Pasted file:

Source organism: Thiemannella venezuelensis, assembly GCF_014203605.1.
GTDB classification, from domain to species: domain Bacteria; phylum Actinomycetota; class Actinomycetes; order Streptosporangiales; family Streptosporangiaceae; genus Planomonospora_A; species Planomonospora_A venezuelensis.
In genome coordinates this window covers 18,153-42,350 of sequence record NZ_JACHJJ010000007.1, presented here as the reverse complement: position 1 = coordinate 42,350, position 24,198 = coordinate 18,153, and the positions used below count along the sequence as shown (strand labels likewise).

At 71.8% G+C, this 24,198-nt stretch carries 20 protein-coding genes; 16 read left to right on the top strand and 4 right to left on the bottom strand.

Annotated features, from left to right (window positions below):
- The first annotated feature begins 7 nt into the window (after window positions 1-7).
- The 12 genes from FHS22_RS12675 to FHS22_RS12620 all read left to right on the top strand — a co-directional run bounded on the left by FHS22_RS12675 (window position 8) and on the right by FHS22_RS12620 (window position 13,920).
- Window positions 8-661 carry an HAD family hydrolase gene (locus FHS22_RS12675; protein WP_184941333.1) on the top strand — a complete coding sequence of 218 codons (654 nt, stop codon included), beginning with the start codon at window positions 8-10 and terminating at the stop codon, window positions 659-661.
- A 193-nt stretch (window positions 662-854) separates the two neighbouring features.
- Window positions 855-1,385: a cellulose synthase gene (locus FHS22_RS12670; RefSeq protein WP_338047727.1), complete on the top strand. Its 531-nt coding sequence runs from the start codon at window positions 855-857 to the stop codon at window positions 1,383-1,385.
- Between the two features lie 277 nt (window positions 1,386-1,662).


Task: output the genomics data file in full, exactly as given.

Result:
Source organism: Thiemannella venezuelensis, assembly GCF_014203605.1.
GTDB classification, from domain to species: domain Bacteria; phylum Actinomycetota; class Actinomycetes; order Streptosporangiales; family Streptosporangiaceae; genus Planomonospora_A; species Planomonospora_A venezuelensis.
In genome coordinates this window covers 18,153-42,350 of sequence record NZ_JACHJJ010000007.1, presented here as the reverse complement: position 1 = coordinate 42,350, position 24,198 = coordinate 18,153, and the positions used below count along the sequence as shown (strand labels likewise).

At 71.8% G+C, this 24,198-nt stretch carries 20 protein-coding genes; 16 read left to right on the top strand and 4 right to left on the bottom strand.

Annotated features, from left to right (window positions below):
- The first annotated feature begins 7 nt into the window (after window positions 1-7).
- The 12 genes from FHS22_RS12675 to FHS22_RS12620 all read left to right on the top strand — a co-directional run bounded on the left by FHS22_RS12675 (window position 8) and on the right by FHS22_RS12620 (window position 13,920).
- Window positions 8-661 carry an HAD family hydrolase gene (locus FHS22_RS12675; protein WP_184941333.1) on the top strand — a complete coding sequence of 218 codons (654 nt, stop codon included), beginning with the start codon at window positions 8-10 and terminating at the stop codon, window positions 659-661.
- A 193-nt stretch (window positions 662-854) separates the two neighbouring features.
- Window positions 855-1,385: a cellulose synthase gene (locus FHS22_RS12670; RefSeq protein WP_338047727.1), complete on the top strand. Its 531-nt coding sequence runs from the start codon at window positions 855-857 to the stop codon at window positions 1,383-1,385.
- Between the two features lie 277 nt (window positions 1,386-1,662).